4
T
EACHING
S
UGGESTIONS
Teaching Suggestion 2.1:
Concept of Probabilities Ranging
From 0 to 1.
People often misuse probabilities by such statements as, “I’m
110% sure we’re going to win the big game.” The two basic rules
of probability should be stressed.
Teaching Suggestion 2.2:
Where Do Probabilities Come From?
Students need to understand where probabilities come from.
Sometimes they are subjective and based on personal experiences.
Other times they are objectively based on logical observations
such as the roll of a die. Often, probabilities are derived from his
torical data—
if
we can assume the future will be about the same as
the past.
Teaching Suggestion 2.3:
Confusion Over Mutually Exclusive
and Collectively Exhaustive Events.
This concept is often foggy to even the best of students—even if
they just completed a course in statistics. Use practical examples
and drills to force the point home. The table at the end of Example
3 is especially useful.
Teaching Suggestion 2.4:
Addition of Events That Are Not
Mutually Exclusive.
The formula for adding events that are not mutually exclusive is
P
(
A
or
B
)
P
(
A
)
P
(
B
)
P
(
A
and
B
). Students must understand
why we subtract
P
(
A
and
B
). Explain that the intersect has been
counted twice.
Teaching Suggestion 2.5:
Statistical Dependence with
Visual Examples.
Figure 2.3 indicates that an urn contains 10 balls. This example
works well to explain conditional probability of dependent events.
An even better idea is to bring 10 golf balls to class. Six should be
white and 4 orange (yellow). Mark a big letter or number on each
to correspond to Figure 2.3 and draw the balls from a clear bowl to
make the point. You can also use the props to stress how random
sampling expects previous draws to be replaced.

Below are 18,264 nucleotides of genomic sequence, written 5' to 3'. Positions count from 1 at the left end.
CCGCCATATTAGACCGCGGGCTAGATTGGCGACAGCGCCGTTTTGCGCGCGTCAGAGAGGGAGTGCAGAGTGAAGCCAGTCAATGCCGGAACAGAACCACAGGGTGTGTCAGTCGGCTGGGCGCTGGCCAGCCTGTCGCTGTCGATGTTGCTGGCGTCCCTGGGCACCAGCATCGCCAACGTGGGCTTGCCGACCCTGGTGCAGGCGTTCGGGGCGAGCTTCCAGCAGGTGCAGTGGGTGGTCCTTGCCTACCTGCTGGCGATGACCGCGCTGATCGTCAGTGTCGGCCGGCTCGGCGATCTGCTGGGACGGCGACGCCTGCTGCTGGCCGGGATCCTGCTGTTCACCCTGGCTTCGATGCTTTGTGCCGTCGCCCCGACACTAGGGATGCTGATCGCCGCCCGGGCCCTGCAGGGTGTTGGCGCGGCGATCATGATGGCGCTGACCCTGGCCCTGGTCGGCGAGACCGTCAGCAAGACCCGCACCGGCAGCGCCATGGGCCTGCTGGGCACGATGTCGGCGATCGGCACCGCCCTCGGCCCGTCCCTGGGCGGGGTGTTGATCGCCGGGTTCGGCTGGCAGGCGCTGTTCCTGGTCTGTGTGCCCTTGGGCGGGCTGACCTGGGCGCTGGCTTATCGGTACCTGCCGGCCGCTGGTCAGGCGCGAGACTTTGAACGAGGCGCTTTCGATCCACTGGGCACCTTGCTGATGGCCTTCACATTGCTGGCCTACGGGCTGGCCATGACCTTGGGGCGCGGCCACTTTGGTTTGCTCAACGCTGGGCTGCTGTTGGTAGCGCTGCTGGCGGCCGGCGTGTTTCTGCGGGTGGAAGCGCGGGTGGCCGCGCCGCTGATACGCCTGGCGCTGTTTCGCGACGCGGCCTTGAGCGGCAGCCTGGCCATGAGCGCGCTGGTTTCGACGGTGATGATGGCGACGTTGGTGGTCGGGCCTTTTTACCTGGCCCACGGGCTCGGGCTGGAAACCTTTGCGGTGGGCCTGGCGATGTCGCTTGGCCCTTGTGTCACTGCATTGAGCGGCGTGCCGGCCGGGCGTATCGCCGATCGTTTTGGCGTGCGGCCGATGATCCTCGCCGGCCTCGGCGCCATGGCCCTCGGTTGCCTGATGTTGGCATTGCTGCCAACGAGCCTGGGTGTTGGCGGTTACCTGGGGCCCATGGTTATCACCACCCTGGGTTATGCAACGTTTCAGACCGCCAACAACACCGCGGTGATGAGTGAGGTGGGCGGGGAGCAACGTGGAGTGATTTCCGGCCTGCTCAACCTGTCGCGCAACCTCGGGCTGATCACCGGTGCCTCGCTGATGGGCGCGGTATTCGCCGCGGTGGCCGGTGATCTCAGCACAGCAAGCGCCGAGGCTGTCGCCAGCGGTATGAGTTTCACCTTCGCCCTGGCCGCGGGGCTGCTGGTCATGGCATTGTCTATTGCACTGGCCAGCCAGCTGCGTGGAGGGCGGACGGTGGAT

Teaching Suggestion 2.6:
Concept of Random Variables.
Students often have problems understanding the concept of ran
dom variables. Instructors need to take this abstract idea and pro
vide several examples to drive home the point. Table 2.2 has some
useful examples of both discrete and continuous random variables.
Teaching Suggestion 2.7:
Expected Value of a
Probability Distribution.
A probability distribution is often described by its mean and
variance. These important terms should be discussed with such
practical examples as heights or weights of students. But students
need to be reminded that even if most of the men in class (or the
United States) have heights between 5 feet 6 inches and 6 feet 2
inches, there is still some small probability of outliers.
Teaching Suggestion 2.8:
BellShaped Curve.
Stress how important the normal distribution is to a large number
of processes in our lives (for example, filling boxes of cereal with
32 ounces of cornflakes). Each normal distribution depends on the
mean and standard deviation. Discuss Figures 2.8 and 2.9 to show
how these relate to the shape and position of a normal distribution.
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 Spring '11
 MichaelHanna
 Normal Distribution, Probability, Probability theory, Abu Ilan

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